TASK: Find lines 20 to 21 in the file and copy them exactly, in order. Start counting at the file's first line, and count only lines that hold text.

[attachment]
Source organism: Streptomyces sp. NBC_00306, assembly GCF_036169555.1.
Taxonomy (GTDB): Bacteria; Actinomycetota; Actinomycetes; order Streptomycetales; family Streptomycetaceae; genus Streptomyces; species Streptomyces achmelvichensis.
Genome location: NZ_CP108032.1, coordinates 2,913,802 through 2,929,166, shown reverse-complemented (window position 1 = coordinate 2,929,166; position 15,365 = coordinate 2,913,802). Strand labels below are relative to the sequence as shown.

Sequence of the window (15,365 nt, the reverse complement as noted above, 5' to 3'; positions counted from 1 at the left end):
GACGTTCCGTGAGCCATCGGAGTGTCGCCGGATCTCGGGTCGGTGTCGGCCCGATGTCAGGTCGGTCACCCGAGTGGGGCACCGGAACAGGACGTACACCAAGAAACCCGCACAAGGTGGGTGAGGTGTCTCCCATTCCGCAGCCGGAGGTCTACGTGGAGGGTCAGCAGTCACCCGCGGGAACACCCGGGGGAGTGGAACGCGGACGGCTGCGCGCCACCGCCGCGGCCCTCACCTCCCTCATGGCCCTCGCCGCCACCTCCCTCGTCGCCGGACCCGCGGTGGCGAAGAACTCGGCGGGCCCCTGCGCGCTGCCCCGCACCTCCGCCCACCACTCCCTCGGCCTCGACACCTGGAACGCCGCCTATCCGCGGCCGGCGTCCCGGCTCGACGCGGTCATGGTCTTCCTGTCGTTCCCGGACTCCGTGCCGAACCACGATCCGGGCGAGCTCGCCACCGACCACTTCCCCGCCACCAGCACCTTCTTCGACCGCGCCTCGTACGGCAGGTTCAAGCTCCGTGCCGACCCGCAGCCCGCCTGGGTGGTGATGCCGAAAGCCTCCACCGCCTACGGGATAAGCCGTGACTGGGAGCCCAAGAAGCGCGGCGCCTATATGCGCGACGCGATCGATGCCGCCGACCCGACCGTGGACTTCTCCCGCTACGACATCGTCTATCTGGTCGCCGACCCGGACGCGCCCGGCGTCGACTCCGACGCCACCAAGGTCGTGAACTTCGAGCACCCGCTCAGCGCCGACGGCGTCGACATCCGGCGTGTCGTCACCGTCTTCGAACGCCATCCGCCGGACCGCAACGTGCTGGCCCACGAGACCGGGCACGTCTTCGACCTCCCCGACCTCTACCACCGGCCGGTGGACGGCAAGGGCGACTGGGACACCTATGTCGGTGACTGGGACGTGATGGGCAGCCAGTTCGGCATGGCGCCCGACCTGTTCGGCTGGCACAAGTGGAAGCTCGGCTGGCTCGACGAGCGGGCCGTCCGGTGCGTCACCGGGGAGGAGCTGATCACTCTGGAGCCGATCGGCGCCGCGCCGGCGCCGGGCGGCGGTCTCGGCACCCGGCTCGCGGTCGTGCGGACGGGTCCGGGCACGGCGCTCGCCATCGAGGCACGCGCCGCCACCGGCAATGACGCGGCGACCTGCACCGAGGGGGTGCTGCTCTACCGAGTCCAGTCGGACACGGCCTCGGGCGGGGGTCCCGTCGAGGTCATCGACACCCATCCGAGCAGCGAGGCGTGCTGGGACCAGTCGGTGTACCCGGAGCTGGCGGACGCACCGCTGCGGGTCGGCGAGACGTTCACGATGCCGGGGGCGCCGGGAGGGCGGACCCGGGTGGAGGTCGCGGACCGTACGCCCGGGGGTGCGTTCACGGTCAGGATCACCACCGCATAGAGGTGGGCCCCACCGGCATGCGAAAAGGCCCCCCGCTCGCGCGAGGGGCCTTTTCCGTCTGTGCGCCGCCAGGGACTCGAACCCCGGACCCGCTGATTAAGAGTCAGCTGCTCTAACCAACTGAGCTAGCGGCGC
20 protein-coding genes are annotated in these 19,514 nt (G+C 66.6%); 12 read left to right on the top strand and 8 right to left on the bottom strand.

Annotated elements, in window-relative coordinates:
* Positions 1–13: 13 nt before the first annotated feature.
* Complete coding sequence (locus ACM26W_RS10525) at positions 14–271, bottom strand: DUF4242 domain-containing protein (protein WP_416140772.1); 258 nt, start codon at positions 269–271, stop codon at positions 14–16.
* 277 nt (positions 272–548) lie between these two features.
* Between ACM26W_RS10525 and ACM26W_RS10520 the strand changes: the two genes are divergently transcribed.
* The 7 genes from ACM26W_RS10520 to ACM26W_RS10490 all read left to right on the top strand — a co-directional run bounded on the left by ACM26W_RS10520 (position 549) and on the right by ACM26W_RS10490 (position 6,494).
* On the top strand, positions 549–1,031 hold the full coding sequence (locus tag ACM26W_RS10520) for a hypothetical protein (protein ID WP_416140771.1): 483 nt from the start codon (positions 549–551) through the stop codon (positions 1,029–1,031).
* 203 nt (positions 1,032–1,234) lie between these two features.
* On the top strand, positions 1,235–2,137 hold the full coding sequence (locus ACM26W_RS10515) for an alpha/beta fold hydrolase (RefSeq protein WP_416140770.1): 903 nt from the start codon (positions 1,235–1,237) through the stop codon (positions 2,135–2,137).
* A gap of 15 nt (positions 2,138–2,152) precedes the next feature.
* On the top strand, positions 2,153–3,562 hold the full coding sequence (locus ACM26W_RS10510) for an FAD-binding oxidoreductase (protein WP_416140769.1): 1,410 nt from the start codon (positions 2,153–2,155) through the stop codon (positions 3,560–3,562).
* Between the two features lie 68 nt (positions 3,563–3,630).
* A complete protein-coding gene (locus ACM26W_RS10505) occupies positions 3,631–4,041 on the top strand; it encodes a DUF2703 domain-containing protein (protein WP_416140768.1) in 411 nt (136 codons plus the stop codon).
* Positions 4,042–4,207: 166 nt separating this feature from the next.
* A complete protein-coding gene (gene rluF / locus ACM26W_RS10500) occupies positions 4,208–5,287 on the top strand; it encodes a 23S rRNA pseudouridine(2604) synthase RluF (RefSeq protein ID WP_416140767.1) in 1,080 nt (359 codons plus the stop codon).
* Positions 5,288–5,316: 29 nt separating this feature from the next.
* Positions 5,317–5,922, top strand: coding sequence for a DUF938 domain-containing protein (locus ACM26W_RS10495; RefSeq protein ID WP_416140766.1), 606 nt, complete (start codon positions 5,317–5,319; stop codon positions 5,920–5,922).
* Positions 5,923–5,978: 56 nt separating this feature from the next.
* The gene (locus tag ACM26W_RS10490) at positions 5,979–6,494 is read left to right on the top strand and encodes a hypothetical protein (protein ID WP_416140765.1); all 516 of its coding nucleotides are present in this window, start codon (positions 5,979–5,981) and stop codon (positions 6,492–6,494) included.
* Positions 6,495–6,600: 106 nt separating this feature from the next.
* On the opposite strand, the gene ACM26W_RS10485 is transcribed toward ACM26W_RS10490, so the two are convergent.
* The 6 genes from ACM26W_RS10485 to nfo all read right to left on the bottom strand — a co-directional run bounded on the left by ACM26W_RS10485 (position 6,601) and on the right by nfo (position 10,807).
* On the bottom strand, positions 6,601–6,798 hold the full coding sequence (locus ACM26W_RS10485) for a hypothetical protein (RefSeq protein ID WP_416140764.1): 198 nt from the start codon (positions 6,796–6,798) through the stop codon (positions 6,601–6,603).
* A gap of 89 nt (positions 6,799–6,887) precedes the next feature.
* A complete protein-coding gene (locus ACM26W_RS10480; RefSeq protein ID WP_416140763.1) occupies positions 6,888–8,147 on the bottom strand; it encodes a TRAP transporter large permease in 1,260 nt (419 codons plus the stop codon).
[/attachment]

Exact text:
* Positions 4,042–4,207: 166 nt separating this feature from the next.
* A complete protein-coding gene (gene rluF / locus ACM26W_RS10500) occupies positions 4,208–5,287 on the top strand; it encodes a 23S rRNA pseudouridine(2604) synthase RluF (RefSeq protein ID WP_416140767.1) in 1,080 nt (359 codons plus the stop codon).